Dairy and Gluten – Food Heroin and We Don’t Mean Wonder Woman

We have all known from an early age that nicotine, drugs and alcohol are dangerously addictive substances and taught to avoid them and to never even try them would be ideal, just ask any smoker who has tried again and again and again to quit smoking but to no avail, quite simply once you are hooked it is not an easy task to quit an addiction but what about the cravings we don’t pay attention to? Maybe you have no addiction to any of the above, but have you ever stopped to wonder why you suddenly start craving certain foods? We are often told that we crave a certain food because our bodies need whatever vitamins and minerals are contained in those foods, so why then don’t we crave another food with the same compounds? Why do we crave cheese and not tofu, salt and not bananas? Why is it so difficult to go the gluten free route, cut out dairy, go vegetarian or vegan, give up coffee, salt and sugar? We very often tell ourselves that we just like the taste, “I am a meat and potatoes kind guy (or) girl”, “I love bread”, “I could never give up cheese.”, “I couldn’t live without coffee.”, “I have a sweet tooth.” These all just seem to be along the same lines of what the smoker in denial has to say about their unwanted addiction, “I can stop anytime I want to, I just like it.” Anything we are addicted to is a danger to our health and with the rapid incline in obesity and chronic diseases on a global scale it may be time to start fearlessly assessing ourselves, our health and the things we put into our body but with a bit more understanding of why.

When a drug addict or alcoholic is checked into rehab it is far from a sunny vacation, they are educated on their disease and why they are addicted and what the effects of the their substance of choice does to them on a biological level. Dr Bulotov, a Sandton based homeopath and iridologist says that the addictive foods that we eat so freely are not only killing us and making us unhealthy but are so integral in behavioral issues that they they should be banned from rehabilitation centers because they have the same triggering effects on the brain that drugs, alcohol and cigarettes do.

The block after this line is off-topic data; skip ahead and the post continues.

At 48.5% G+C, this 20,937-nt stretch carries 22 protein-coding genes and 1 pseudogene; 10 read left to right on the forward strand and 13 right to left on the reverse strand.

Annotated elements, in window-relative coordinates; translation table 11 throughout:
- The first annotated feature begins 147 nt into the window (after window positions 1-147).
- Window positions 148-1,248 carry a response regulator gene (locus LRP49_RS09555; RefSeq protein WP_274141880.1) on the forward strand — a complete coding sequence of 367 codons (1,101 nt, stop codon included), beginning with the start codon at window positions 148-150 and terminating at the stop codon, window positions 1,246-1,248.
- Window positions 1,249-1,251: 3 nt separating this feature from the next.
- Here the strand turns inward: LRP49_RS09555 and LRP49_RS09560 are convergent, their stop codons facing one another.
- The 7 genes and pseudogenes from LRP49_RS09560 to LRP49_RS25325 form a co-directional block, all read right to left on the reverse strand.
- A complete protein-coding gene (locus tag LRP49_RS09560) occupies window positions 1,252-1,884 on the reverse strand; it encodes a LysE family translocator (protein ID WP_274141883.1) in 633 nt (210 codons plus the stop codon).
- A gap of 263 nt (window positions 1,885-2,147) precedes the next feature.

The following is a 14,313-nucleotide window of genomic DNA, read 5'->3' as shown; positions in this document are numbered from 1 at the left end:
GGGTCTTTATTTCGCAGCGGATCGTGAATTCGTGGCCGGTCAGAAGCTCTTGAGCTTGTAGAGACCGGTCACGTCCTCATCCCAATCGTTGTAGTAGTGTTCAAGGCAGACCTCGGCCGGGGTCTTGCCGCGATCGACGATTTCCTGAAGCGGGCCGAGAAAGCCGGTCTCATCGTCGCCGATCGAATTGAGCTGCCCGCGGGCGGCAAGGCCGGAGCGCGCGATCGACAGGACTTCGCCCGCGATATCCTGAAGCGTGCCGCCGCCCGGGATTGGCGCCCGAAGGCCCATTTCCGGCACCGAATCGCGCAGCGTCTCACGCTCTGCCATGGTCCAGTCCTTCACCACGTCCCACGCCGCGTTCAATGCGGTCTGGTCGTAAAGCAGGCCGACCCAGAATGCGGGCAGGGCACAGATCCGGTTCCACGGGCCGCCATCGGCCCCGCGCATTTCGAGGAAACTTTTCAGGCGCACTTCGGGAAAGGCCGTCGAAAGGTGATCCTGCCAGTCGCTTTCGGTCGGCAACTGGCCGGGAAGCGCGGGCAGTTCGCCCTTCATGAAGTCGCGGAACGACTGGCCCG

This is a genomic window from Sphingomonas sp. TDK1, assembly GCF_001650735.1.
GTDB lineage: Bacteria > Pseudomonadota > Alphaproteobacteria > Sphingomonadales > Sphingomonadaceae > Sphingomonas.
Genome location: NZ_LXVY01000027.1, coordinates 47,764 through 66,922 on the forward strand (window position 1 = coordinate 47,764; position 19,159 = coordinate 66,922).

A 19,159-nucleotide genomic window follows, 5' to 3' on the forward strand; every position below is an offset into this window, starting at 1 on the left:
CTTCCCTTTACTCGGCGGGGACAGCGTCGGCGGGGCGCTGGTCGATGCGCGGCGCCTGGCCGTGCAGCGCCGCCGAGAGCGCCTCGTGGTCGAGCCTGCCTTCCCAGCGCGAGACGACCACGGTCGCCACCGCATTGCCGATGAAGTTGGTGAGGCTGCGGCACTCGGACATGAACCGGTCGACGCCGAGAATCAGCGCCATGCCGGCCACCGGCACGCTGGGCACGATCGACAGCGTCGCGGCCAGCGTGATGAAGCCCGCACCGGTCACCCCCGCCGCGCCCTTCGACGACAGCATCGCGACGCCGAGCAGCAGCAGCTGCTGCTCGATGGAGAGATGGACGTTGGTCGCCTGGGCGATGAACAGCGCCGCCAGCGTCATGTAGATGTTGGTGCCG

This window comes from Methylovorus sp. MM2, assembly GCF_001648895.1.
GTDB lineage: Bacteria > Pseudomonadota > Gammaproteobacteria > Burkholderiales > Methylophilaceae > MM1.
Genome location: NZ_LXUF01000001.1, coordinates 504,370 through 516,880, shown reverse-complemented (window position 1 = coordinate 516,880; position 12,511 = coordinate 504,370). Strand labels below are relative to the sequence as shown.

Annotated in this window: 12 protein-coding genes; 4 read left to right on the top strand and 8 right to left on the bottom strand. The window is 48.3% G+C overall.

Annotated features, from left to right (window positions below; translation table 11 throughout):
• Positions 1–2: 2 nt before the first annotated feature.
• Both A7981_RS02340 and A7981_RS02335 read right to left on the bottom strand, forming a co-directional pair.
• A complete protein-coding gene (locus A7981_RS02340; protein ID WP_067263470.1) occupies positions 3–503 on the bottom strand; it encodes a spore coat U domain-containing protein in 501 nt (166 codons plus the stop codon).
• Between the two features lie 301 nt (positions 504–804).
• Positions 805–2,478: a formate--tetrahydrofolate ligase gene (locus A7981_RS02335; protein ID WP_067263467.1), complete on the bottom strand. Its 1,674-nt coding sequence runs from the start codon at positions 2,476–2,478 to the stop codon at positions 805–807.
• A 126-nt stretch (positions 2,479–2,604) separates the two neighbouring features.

Gluten and Dairy – Opioid Peptides

Yes that first word does look strangely familiar, like opium, and that is because they are related, literally from the same family and have the same effects on the opiate receptors in the brain as opium, morphine and heroin.

The part of the brain that is involved with speech and auditory integration is interfered with by these peptides, in short abuse to this part of the brain can and will cause:

– addiction
– sleepiness
– spacing out or having foggy brain
– migraines/headaches
– high tolerance to pain
– food addiction
– chronic fatigue
– moodiness
– anxiety
– depression
– aggressive behavior

Now doesn’t the term comfort eating start to take on a whole new meaning? Addicts, whether addicted to drugs, alcohol or nicotine are warned of the dangers of cross addicting. Other addictive substances aside, food is the biggest substance of cross addiction and with the above information and the fact that gluten and dairy cause the same narcotic effects on the brain, just on a much lower scale, opiod peptides are causing some extreme issues in children and adults. Scientific research is showing that pursuing a dairy and gluten free diet can and does improve the condition of children and adults suffering from:

– Schizophrenia
– Autism Spectrum Disorders
– ADHD
– depression
– anxiety

Ever cut out wheat and or dairy and felt the craving for bread or cheese? Well, to put it bluntly, those fierce growls, moodiness, irritability and that zombie like need to feed is you craving your “drug” and just like any addictive substance it takes 21 days to rid your body of the physical craving.

As a smoker and bona fide cheeses of the world addict, understanding my craving from a biological point of view may just be the thing that helps me move onto a dairy free diet to compliment my already established gluten free diet, but until then, could someone please pass the brie?